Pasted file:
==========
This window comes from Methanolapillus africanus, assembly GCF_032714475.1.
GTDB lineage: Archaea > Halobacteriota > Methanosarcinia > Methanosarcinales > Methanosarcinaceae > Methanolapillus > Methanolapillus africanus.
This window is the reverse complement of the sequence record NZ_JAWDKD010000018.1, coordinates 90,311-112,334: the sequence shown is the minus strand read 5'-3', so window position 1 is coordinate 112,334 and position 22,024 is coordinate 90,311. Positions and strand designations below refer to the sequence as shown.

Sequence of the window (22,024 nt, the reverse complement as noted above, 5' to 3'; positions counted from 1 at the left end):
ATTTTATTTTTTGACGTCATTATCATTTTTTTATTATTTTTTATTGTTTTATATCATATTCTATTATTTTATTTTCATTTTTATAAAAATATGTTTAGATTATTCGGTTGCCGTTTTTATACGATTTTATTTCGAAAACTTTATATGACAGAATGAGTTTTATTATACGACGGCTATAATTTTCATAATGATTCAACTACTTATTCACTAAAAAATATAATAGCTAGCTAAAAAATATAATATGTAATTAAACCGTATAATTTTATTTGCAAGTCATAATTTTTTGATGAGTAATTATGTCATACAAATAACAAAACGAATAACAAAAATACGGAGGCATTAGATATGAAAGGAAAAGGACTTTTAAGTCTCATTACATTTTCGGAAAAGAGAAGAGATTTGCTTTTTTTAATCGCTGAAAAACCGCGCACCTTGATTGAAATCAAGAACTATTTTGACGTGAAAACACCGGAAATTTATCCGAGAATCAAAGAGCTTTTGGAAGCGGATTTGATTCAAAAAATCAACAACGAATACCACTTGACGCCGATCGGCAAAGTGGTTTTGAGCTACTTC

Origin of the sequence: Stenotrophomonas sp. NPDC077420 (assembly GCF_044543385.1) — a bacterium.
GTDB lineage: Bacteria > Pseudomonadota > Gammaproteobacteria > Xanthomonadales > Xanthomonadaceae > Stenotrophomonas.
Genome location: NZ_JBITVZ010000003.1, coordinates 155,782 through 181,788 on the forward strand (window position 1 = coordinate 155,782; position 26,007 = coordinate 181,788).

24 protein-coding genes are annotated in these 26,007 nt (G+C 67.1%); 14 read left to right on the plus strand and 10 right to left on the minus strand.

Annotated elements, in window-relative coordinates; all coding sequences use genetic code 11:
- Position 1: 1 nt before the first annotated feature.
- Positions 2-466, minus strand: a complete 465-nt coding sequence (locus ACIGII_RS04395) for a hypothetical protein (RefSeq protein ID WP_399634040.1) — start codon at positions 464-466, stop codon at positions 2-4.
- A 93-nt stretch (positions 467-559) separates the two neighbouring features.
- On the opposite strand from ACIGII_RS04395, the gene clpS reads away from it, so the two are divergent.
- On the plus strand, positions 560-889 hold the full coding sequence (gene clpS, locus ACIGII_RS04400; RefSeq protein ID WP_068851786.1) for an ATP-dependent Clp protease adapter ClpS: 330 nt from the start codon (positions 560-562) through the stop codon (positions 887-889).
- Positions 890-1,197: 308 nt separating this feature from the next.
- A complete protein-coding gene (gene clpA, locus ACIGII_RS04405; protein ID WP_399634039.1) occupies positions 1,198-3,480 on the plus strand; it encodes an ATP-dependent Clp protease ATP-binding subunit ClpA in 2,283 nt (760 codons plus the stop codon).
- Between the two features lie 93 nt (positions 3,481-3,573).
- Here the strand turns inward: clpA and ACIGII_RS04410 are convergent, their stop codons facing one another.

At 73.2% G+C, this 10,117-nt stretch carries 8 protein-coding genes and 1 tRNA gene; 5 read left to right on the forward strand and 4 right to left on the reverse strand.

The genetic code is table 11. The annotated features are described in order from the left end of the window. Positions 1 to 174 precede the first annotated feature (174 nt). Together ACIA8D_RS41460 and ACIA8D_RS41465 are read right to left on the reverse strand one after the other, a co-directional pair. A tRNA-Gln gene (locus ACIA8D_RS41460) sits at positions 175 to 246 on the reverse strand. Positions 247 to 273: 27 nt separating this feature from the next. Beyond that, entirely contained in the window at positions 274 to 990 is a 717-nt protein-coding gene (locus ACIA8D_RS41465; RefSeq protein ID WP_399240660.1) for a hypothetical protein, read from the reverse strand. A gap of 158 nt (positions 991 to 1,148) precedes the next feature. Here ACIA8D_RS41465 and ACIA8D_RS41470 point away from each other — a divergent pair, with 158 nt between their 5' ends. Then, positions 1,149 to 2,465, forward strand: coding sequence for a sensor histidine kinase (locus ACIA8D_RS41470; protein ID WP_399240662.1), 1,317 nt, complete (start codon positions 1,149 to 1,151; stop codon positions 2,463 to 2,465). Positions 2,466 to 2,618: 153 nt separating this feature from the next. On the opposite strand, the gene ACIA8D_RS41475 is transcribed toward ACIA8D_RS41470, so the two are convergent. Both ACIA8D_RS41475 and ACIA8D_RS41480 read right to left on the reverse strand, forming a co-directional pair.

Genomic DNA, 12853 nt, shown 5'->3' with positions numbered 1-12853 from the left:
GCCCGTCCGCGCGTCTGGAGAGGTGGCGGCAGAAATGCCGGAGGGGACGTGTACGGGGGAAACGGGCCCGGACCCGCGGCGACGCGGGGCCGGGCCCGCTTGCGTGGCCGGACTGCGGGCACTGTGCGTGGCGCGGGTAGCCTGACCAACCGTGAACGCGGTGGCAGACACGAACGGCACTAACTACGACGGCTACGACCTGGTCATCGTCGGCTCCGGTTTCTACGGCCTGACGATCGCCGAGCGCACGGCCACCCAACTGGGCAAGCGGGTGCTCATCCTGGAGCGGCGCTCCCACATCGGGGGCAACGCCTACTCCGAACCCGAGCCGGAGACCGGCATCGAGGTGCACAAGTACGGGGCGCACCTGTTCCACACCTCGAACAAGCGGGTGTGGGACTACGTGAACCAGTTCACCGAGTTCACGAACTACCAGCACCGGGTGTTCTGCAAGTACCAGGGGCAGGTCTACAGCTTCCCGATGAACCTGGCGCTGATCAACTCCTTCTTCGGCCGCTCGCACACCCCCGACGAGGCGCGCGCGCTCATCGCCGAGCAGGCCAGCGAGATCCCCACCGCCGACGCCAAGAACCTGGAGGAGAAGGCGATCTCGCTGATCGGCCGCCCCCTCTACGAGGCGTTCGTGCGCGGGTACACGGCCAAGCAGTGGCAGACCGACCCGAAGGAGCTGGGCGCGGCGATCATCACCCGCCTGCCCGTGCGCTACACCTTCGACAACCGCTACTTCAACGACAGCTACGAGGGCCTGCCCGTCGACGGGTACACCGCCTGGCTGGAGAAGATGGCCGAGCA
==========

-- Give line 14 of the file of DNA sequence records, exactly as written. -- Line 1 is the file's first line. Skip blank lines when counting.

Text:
- On the opposite strand from ACIGII_RS04395, the gene clpS reads away from it, so the two are divergent.